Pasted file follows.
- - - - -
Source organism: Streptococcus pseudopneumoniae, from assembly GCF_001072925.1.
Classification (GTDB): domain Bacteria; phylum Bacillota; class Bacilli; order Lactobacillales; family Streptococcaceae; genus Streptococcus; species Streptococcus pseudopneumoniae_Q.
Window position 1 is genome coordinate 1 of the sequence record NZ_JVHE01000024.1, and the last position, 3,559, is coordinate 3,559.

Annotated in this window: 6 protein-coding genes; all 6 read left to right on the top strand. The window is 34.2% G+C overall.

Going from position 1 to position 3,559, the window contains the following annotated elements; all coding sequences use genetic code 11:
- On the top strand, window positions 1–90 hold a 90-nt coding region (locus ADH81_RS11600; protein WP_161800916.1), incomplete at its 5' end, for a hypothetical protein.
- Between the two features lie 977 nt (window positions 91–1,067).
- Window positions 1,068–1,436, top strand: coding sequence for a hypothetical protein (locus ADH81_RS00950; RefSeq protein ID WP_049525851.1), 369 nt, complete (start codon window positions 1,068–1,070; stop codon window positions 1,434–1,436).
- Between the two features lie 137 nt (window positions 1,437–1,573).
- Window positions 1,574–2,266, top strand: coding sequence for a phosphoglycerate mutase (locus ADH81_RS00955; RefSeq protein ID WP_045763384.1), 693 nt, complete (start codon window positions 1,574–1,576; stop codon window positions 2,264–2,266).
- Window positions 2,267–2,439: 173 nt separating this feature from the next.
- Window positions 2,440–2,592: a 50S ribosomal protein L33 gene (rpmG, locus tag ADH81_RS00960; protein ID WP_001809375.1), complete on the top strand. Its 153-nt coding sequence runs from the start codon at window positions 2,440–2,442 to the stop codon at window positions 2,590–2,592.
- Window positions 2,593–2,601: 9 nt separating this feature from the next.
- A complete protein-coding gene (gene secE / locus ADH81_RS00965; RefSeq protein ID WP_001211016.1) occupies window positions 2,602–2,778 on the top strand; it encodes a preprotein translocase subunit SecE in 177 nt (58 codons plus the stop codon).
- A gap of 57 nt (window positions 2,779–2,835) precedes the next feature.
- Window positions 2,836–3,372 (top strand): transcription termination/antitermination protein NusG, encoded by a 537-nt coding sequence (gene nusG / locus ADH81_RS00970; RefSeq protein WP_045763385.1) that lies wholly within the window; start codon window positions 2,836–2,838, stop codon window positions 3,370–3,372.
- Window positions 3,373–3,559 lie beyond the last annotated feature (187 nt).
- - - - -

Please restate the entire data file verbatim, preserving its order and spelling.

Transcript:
Source organism: Streptococcus pseudopneumoniae, from assembly GCF_001072925.1.
Classification (GTDB): domain Bacteria; phylum Bacillota; class Bacilli; order Lactobacillales; family Streptococcaceae; genus Streptococcus; species Streptococcus pseudopneumoniae_Q.
Window position 1 is genome coordinate 1 of the sequence record NZ_JVHE01000024.1, and the last position, 3,559, is coordinate 3,559.

Annotated in this window: 6 protein-coding genes; all 6 read left to right on the top strand. The window is 34.2% G+C overall.

Going from position 1 to position 3,559, the window contains the following annotated elements; all coding sequences use genetic code 11:
- On the top strand, window positions 1–90 hold a 90-nt coding region (locus ADH81_RS11600; protein WP_161800916.1), incomplete at its 5' end, for a hypothetical protein.
- Between the two features lie 977 nt (window positions 91–1,067).
- Window positions 1,068–1,436, top strand: coding sequence for a hypothetical protein (locus ADH81_RS00950; RefSeq protein ID WP_049525851.1), 369 nt, complete (start codon window positions 1,068–1,070; stop codon window positions 1,434–1,436).
- Between the two features lie 137 nt (window positions 1,437–1,573).
- Window positions 1,574–2,266, top strand: coding sequence for a phosphoglycerate mutase (locus ADH81_RS00955; RefSeq protein ID WP_045763384.1), 693 nt, complete (start codon window positions 1,574–1,576; stop codon window positions 2,264–2,266).
- Window positions 2,267–2,439: 173 nt separating this feature from the next.
- Window positions 2,440–2,592: a 50S ribosomal protein L33 gene (rpmG, locus tag ADH81_RS00960; protein ID WP_001809375.1), complete on the top strand. Its 153-nt coding sequence runs from the start codon at window positions 2,440–2,442 to the stop codon at window positions 2,590–2,592.
- Window positions 2,593–2,601: 9 nt separating this feature from the next.
- A complete protein-coding gene (gene secE / locus ADH81_RS00965; RefSeq protein ID WP_001211016.1) occupies window positions 2,602–2,778 on the top strand; it encodes a preprotein translocase subunit SecE in 177 nt (58 codons plus the stop codon).
- A gap of 57 nt (window positions 2,779–2,835) precedes the next feature.
- Window positions 2,836–3,372 (top strand): transcription termination/antitermination protein NusG, encoded by a 537-nt coding sequence (gene nusG / locus ADH81_RS00970; RefSeq protein WP_045763385.1) that lies wholly within the window; start codon window positions 2,836–2,838, stop codon window positions 3,370–3,372.
- Window positions 3,373–3,559 lie beyond the last annotated feature (187 nt).